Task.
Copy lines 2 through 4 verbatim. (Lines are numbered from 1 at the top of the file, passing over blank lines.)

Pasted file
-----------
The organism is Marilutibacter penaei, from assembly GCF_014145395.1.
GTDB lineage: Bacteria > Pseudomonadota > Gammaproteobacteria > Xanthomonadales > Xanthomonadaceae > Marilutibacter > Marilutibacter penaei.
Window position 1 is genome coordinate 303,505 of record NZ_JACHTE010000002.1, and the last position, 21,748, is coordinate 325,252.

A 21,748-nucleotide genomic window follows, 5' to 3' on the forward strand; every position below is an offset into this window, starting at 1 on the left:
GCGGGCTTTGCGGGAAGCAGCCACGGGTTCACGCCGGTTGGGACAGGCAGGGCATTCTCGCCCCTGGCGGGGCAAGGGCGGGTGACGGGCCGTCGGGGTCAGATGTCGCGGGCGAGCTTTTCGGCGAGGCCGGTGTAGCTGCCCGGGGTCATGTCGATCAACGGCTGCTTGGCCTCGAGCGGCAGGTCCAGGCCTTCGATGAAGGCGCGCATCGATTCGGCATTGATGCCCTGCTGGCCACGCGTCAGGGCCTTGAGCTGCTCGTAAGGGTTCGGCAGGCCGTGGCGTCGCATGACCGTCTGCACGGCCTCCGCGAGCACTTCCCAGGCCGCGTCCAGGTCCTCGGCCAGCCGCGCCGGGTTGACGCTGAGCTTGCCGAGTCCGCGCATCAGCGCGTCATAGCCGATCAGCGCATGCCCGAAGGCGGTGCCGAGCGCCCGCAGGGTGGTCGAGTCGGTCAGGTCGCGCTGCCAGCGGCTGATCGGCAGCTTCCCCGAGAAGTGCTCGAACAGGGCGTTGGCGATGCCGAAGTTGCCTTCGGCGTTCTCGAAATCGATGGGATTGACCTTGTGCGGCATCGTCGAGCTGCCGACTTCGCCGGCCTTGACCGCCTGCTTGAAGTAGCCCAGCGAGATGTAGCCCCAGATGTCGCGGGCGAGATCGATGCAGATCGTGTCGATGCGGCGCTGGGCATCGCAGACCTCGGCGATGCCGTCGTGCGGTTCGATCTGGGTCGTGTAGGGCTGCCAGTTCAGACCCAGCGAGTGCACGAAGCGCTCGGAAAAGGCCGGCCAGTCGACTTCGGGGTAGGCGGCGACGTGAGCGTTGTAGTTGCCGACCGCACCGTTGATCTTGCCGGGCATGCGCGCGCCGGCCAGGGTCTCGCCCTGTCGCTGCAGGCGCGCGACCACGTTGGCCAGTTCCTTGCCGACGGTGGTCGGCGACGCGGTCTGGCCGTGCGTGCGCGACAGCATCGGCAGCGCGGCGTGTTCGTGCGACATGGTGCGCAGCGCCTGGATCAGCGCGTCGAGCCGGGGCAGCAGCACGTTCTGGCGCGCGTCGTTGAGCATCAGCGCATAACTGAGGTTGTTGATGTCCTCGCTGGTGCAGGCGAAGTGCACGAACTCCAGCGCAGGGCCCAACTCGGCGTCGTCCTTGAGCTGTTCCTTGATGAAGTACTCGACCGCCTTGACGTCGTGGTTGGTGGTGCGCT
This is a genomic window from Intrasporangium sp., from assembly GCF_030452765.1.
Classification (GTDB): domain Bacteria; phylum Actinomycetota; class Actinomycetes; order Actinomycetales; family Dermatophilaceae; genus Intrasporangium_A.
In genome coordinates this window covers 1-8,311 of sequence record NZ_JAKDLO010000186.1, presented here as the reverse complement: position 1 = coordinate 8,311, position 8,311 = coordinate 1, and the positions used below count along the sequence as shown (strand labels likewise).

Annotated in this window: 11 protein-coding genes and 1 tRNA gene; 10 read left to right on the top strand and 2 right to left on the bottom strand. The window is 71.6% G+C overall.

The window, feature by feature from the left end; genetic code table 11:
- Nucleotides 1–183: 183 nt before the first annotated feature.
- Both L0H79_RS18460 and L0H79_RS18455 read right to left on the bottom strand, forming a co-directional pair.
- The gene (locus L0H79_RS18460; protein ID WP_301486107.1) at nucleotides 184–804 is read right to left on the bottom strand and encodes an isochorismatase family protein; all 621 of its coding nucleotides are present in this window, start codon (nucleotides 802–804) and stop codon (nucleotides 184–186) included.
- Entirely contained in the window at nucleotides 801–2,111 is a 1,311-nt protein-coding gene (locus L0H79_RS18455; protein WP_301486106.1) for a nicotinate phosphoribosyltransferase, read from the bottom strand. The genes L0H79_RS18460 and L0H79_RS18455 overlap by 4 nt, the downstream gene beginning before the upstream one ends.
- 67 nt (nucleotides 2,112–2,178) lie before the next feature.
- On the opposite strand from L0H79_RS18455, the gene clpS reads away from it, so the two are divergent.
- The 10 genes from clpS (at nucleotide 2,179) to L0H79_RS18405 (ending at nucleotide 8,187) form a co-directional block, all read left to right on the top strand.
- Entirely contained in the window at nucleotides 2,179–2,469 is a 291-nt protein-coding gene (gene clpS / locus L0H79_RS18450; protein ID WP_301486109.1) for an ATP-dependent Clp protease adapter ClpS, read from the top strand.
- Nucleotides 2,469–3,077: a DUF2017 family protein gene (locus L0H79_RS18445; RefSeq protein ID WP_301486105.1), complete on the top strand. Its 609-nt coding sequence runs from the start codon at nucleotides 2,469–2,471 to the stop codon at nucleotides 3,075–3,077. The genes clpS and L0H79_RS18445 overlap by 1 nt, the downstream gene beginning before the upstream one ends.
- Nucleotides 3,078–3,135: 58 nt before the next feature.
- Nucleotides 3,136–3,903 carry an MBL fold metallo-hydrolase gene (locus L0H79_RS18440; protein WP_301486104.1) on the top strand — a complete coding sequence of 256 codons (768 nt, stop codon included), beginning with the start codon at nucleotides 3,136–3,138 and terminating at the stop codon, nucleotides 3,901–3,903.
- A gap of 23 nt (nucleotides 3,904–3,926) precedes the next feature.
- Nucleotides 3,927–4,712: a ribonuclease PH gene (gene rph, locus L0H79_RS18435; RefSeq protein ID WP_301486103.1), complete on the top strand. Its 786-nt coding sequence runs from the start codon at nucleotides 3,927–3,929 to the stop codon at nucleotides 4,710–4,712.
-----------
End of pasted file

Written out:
GTDB lineage: Bacteria > Pseudomonadota > Gammaproteobacteria > Xanthomonadales > Xanthomonadaceae > Marilutibacter > Marilutibacter penaei.
Window position 1 is genome coordinate 303,505 of record NZ_JACHTE010000002.1, and the last position, 21,748, is coordinate 325,252.

A 21,748-nucleotide genomic window follows, 5' to 3' on the forward strand; every position below is an offset into this window, starting at 1 on the left: